Mike Anderson (Dolph Lundgren), a tough American reporter on a dangerous foreign assignment, finds his own life in jeopardy when he uncovers a deadly labyrinth of political intrigue that ... See full summary »
Louis Gossett Jr.,
Detective Chris Kenner was orphaned as a child as his father was in the service and was killed and lived in Japan. Now he is on the trail of ruthless Yakuza leader named Yoshido, who helped... See full summary »
Jack Caine (Dolph Lundgren) is a Houston vice cop who's forgotten the rule book. His self-appointed mission is to stop the drugs trade and the number one supplier Victor Manning. Whilst ... See full summary »
Craig R. Baxley
The tough and cold mercenary Warchild, is working for the man who took care of his war training and upbringing, the greedy General Ruechang. Ruechang is planning to take over the country by... See full summary »
Waxman is a former Special Forces soldier who is now working as a heavily armed assassin for a top secret government agency. When a covert mission goes terribly wrong, Waxman and fellow assassin Clegg become that agency's prime targets.
Dolph Lundgren has put together his varied and comprehensive personal workout on home video, comprised of body sculpturing, boxing, shadow boxing, running, jumping rope, yoga, the martial ... See full summary »
Fred DeLuca Jr.,
Mark De Alessandro
Hesitating in the moment he is about to kill the rebel leader, Nikolai fails and is captured. Rather than being killed outright, he is forced to undergo a shamanic initiation ritual. The ingestion of the poison of a local scorpion, and his initiation ceremony, including scarification (a scorpion), give him a new identity and role in the world -- the Red Scorpion. Written by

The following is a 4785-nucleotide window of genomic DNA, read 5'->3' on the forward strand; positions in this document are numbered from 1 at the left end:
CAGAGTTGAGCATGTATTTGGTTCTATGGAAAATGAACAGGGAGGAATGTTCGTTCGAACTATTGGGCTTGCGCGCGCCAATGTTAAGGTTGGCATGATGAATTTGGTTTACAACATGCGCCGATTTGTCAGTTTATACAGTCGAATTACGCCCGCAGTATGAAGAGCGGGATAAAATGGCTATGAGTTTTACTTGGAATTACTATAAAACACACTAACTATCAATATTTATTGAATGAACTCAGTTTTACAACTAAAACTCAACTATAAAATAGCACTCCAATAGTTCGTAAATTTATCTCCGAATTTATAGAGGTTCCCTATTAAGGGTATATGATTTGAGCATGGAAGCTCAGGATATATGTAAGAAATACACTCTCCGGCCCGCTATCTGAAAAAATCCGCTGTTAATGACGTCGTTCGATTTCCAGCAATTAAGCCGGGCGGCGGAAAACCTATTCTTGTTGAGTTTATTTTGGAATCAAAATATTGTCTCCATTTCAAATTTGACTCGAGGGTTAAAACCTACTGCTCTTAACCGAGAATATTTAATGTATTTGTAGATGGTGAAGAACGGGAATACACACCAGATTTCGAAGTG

Allegedly financed by the South African Defence Force through the International Freedom Foundation, a right-wing political thinktank which it funded. _Red Scorpion (1989)_ co-writer/producer Jack Abramoff helped to run the foundation. See more »
When Lt. Nikolai Rachenko is lifting the truck out of the ground in the final battle be props his gun up leaning on the truck. As he lifts, you can notice the gun sliding off; and in the next shot, its back standing up. See more »
[after escaping from torture, he turns towards the woman taking notes]
Take a memo to General Vortek.
[She gulps and nods]
Subject: Escape. Message: I am *still* Spetsnaz!
See more »
Lame and overpatriotic, but not as brainless as you might think
Red Scorpion was filmed and released in the final months of the Cold War when communism was soon to fall. The 1980s saw a whole range of anti-Soviet films (which, in their style, were technically propaganda) as well as films promoting peace between the United States and Soviet Union (the most odd example probably being Red Heat)
This is certainly of the former camp. Portraying Dolph Lundgren as a mindless automaton of Soviet-era Russia, he fights with dedication for his Soviet commanders, until he is thrown in jail for drunken behaviour. There he meets a resistance fighter, who the Soviet command have designated as a terrorist threat, and learns the "truth" about the Soviet presence.
Looking beyond the mindless action scenes (which, despite the countless guns and explosions), there is a good fable about the possibility of manipulating truth, and how appearance is not always truth. It's nothing deep, and won't have film academics breaking out in a sweat, but it does add some interesting twists to the story.
Dolph Lundgren's acting, as always, does leave a lot to be desired, but then this film does seem to be concentrating more on the storyline and action. His education by an African Bushman is particularly funny, even touching at times as you see the relationship between Nikolai and the Bushman develop. It's just a shame that more wasn't made of it.
All in all, the film does try to be what it isn't but doesn't suffer for it
indeed, at times, it even shows signs of succeeding.
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